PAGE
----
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1.8 million fall back into poverty as Uganda launches 2021-22 budget strategy

Meal time at a Ugandan home. Poverty levels very worrying.

Kampala, Uganda | THE INDEPENDENT | The Covid-19 pandemic has driven four percent of Ugandans back into poverty, posing the toughest challenge ever for the country’s budgeting process.

It emerged as the government launched its 2021/2022 national budget process this afternoon that the year is ending with 25% of the citizens, that is a quarter of the population, back to living below the poverty line, an increase from 21% at the beginning of the year. The four percent new returnees to poverty amount to about 1.8 million people.

The 2021/2022 National Budget Strategy issued Thursday takes into account the fact that there will be reduced resources both domestic and external to fund the development plan for the next year due to the effects of the pandemic. The pandemic’s socioeconomic impact means the government has to put in place remedial measures to mitigate the direct impacts and recast the development agenda according to the strategy.

Next year’s budget will also be the first one implemented under the full programmatic approach to budget planning, organized in line with the 3rd National Development Plan under the theme: Industrialisation for Inclusive Growth, Employment and Wealth Creation.

According to the strategy, ministerial and agency plans will be in line with the NDP 3, but also influenced by the pandemic and its effects.

Before the onset of the pandemic, economic growth for 2020 was forecast at 6.7 percent, but has since been revised downward to 3.1 percent. The strategy aims at boosting this growth to 6 percent before growing at 7 percent per year in the midterm.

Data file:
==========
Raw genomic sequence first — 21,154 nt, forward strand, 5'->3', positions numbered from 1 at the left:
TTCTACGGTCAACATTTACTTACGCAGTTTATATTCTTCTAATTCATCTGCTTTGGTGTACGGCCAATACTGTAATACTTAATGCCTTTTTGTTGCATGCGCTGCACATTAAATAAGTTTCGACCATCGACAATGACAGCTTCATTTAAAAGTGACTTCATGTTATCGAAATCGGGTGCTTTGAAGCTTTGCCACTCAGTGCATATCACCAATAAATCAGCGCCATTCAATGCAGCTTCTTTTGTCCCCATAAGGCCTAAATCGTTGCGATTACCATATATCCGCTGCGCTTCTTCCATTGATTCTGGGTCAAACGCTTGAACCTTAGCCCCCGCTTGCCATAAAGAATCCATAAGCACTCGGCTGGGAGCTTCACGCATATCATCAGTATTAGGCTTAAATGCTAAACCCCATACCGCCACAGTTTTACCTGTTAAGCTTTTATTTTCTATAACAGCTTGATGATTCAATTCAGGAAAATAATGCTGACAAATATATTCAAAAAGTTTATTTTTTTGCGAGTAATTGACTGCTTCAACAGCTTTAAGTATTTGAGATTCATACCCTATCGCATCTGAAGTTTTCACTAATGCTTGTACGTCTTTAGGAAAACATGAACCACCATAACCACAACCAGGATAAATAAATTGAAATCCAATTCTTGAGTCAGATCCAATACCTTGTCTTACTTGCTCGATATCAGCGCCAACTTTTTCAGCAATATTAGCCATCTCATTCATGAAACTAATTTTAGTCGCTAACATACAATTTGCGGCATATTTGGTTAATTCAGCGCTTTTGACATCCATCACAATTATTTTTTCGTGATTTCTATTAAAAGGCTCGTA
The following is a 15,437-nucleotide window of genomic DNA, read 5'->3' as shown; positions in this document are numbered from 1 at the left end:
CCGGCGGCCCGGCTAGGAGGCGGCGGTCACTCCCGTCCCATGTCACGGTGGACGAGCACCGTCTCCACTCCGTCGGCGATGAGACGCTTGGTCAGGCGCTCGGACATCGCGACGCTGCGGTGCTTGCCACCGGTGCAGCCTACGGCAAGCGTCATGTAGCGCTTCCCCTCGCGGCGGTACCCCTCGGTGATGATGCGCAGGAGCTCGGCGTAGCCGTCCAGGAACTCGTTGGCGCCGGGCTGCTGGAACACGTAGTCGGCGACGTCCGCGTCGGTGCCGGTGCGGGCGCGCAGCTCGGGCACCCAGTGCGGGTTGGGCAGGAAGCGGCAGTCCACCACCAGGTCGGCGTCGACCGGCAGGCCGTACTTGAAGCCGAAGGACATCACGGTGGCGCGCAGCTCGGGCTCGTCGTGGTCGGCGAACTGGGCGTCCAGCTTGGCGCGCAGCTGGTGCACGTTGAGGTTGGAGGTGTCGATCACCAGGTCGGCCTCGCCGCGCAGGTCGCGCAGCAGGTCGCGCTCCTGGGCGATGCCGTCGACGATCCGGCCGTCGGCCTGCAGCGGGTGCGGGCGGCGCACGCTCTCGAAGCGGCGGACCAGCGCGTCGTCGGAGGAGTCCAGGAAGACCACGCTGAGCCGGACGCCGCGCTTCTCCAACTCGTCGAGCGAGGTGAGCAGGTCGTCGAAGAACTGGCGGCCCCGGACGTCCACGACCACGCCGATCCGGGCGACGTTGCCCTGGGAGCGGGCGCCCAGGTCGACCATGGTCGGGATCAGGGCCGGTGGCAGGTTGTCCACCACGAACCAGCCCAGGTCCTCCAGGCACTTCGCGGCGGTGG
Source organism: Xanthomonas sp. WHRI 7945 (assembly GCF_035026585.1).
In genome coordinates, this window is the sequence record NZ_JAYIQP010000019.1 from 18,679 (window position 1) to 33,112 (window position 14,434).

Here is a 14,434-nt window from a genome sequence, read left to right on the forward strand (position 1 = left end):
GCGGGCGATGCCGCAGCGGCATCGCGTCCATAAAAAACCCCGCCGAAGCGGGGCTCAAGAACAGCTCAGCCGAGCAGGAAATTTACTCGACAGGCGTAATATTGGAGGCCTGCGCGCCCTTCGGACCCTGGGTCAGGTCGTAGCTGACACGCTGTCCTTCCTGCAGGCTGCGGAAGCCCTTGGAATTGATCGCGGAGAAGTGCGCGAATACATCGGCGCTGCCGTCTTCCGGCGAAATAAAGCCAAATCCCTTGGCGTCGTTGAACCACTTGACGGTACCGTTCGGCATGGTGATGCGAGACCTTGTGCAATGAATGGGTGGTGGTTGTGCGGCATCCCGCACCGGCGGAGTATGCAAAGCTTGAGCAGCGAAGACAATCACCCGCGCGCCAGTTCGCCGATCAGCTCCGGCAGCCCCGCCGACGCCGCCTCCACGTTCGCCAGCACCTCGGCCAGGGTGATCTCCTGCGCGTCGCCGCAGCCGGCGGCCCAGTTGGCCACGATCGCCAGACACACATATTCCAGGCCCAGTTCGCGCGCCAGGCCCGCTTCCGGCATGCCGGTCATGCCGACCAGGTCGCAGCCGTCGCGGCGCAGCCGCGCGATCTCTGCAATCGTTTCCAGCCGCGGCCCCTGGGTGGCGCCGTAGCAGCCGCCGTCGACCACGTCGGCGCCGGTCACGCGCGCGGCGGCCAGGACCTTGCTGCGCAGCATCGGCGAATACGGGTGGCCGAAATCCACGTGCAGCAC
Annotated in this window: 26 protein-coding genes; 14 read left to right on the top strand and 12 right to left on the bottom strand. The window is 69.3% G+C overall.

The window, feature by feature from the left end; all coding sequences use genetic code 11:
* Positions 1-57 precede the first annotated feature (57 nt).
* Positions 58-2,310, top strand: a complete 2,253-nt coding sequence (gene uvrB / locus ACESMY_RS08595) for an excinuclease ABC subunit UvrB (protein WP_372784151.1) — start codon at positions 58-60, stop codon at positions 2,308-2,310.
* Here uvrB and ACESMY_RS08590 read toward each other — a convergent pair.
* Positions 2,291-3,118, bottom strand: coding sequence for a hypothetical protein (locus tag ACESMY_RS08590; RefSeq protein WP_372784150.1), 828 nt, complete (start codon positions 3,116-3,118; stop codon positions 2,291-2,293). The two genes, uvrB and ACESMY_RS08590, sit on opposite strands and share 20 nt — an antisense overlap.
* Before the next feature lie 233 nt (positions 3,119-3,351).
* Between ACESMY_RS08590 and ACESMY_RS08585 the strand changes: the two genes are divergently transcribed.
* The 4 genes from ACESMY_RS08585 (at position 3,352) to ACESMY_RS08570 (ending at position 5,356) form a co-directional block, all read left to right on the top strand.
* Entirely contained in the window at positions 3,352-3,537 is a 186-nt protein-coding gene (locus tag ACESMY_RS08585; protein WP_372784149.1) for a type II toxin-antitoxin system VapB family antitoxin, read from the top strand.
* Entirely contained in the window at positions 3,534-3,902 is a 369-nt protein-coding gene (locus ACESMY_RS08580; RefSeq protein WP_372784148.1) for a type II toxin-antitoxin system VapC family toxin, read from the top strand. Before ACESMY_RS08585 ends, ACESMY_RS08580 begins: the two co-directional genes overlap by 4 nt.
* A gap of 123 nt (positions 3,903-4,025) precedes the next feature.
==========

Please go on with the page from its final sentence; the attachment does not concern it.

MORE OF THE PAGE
It also aims at creating of half a million jobs per year while per capita income should grow from the current 870 dollars to 1,198 dollars by 2025.

Minister Matia Kasaija warned that while some regions have progressed well, the economic inequality must be addressed, as abject poverty levels are dominating populations in other regions, with people unable to afford basic services.

The other major challenge facing the government is the low absorption capacity of allocations and slow implementation of government projects and the duplication of roles by the multiple government agencies which leads to over-allocation of resources.

Julius Mukunda, the Executive Director of the Civil Society Budget Advocacy Group, CSBAG urged the Prime Minister’s office to implement the two-year promise of restructuring the agencies as soon as the general elections are done.

The strategy also notes that there is uncompetitive cost of production especially with high energy costs and capital which have to be addressed.

It also targets to increase production, supply of goods and services as well as increased aggregate demand.

However, the Private Sector Foundation Uganda says some government policies are curtailing the growth in personal incomes, hindering the growth of the people’s purchasing power.

PSFU Deputy Executive Director, Francis Kisirinya cites the tax regime is not competitive compared with what is in the neighbouring countries and urges the government to take over the cost of the digital tax stamps which has led to high prices for consumers.

Minister Matia Kasaija assures the public that the rescue programs including tax adjustments, payment of domestic arrears and provision of low-cost financing for enterprises will go a long way in answering these concerns.

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